Architects have to write their own agenda: Charles Correa

Last Updated: Wed, Mar 16, 2011 06:40 hrs

New Delhi, March 16 (IANS) Architects have to script their own agenda while creating new idioms in this age of homogenised culture, suggests Indian architect Charles Correa.

'Young architects have to stick their neck out to do something new and write their own agendas,' Correa said in his address at the launch of his book 'A Place in the Shade: A New Landscape and Other Essays'.

The iconic architect gave India milestones like the Bharat Bhavan in Bhopal, the India Habitat Centre, the National Crafts Museum and the British Council in the capital, the blueprint for the new Mumbai city and the Cochin Waterfront.

'It is very important to do things you want to - to know where you are going - when you are young. I would not have liked to build the commercial stuff that goes on, I can't just sit back,' he said at the British Council auditorium Monday.

For Correa, the address was revisiting the past. The building designed by him in 1993 is still an emblematic architectural edifice of the capital, keeping in mind Delhi's Hindu, Muslim and European past.

Correa is known for adapting modernism into the sacred heritage space of traditional Indian architecture - merging components of the old and the new. His buildings, inspired by art, are characterised by abstract loggias, interconnected spaces vital splashes of green and infinite mandala-like open to sky stretches that play with natural light.

About his generation architects in India, he said: 'Most architects of my generation have been deeply influenced by the projects that Le Corbusier built in our part of the world.'

'Was Corbusier, like other major artists, another form of globalisation? Think about it. Art has always been a part of the globalisation process because artists have always been affected by news from other cultures.'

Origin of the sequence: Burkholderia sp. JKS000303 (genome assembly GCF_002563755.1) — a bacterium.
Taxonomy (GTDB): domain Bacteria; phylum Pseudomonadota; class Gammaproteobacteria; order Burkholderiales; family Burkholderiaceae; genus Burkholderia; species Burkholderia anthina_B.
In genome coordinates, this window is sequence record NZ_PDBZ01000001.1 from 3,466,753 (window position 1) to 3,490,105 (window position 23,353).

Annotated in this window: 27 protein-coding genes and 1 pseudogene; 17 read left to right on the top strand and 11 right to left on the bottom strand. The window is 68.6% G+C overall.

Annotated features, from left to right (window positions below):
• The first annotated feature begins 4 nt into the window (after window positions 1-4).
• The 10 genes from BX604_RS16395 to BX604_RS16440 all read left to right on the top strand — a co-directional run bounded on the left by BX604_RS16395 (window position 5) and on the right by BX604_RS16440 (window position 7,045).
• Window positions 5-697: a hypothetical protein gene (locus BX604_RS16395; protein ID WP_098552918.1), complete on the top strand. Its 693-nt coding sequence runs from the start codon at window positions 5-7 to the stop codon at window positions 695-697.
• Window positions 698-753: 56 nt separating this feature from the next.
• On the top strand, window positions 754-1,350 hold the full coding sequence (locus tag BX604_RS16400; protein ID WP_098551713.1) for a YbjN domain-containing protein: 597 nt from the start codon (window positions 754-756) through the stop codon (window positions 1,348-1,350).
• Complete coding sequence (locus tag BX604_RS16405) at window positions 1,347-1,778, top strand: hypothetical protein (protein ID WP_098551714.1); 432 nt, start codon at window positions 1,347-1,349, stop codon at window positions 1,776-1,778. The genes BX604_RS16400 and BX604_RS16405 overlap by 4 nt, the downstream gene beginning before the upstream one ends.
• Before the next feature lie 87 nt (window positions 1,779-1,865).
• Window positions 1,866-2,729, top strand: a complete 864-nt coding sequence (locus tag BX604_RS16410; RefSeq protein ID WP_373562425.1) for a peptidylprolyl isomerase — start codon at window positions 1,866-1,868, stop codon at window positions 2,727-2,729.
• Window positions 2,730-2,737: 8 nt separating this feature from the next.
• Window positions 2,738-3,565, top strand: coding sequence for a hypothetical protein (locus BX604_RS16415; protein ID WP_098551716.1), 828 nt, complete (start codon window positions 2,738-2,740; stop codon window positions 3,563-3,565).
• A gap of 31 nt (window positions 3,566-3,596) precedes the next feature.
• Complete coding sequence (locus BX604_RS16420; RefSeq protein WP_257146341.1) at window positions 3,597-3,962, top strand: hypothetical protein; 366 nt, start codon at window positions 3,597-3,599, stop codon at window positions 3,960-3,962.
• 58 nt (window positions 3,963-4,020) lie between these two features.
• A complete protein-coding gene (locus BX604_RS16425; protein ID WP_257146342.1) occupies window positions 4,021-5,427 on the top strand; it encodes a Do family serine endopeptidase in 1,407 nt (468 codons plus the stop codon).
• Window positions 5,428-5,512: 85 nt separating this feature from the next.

'An exhibition of wood block prints in the 19th century Paris aroused the enthusiastic acclaim of Gaugin and other impressionists. They had never seen anything like it before - and it changed the way they themselves went on to paint,' Correa said.

In the 20th century, 'it was the display of African masks in a Paris museum that made Picasso completely revise his form and depiction of the human face. It led him to Cubism'.

But artists Picasso and Gauguin did not transpose the images blindly. 'They felt the impact of the exotic and something new, and they transformed it into something of their very own. This is what art does, it transforms them. That is why it makes such wonderful bridges between different cultures,' Correa said.

He lists two examples of transformation architecture in his book, published by Oenguin-India.

'The first is the Diwan-i-khas, the audience hall for nobles built by the Mughal emperor Akbar in Fatehpur Sikri. The structure is a small cube in the centre of which is a monumental column connected to the corners by four bridges. Akbar sat on the top of the column with his principal advisers at the far end of each of the bridges,' he writes.

The plan was a transformation architecture that reflected Akbar's religious philosophy.

The square layout of the 'audience hall' came with Akbar from central Asia. But to the Hindu craftsmen constructing the building, the square would have represented the 'mandala' - the model of the cosmos, Correa said.

'In the centre of the mandala in which the bindu, the source of all energy was located, there was no Brahman, but emperor Akbar himself. In case, anybody missed the point, the column he sat on was clearly Buddhist-Hindu in form.'

'In it, Akbar was using the myths of Hinduism and Buddhism to proclaim that a new political order had come to town,' he writes.

The other example of transformation was the 'plan of the city of Jaipur', founded by former Maharaja Jai Singh in the 18th century.

'He embarked on a truly extraordinary venture. He sought to combine his passion for the rationalistic tenets of contemporary astronomy with the most ancient and sacred of beliefs. The city's plan was based on the nine-square mandala corresponding to the nava graha or the nine planets,' the architect said.

Jaipur is 'an example of transformation between past and the future, between material and metaphysical world, between microcosm and macrocosm that Maharaja Jai Singh sought to synthesise'.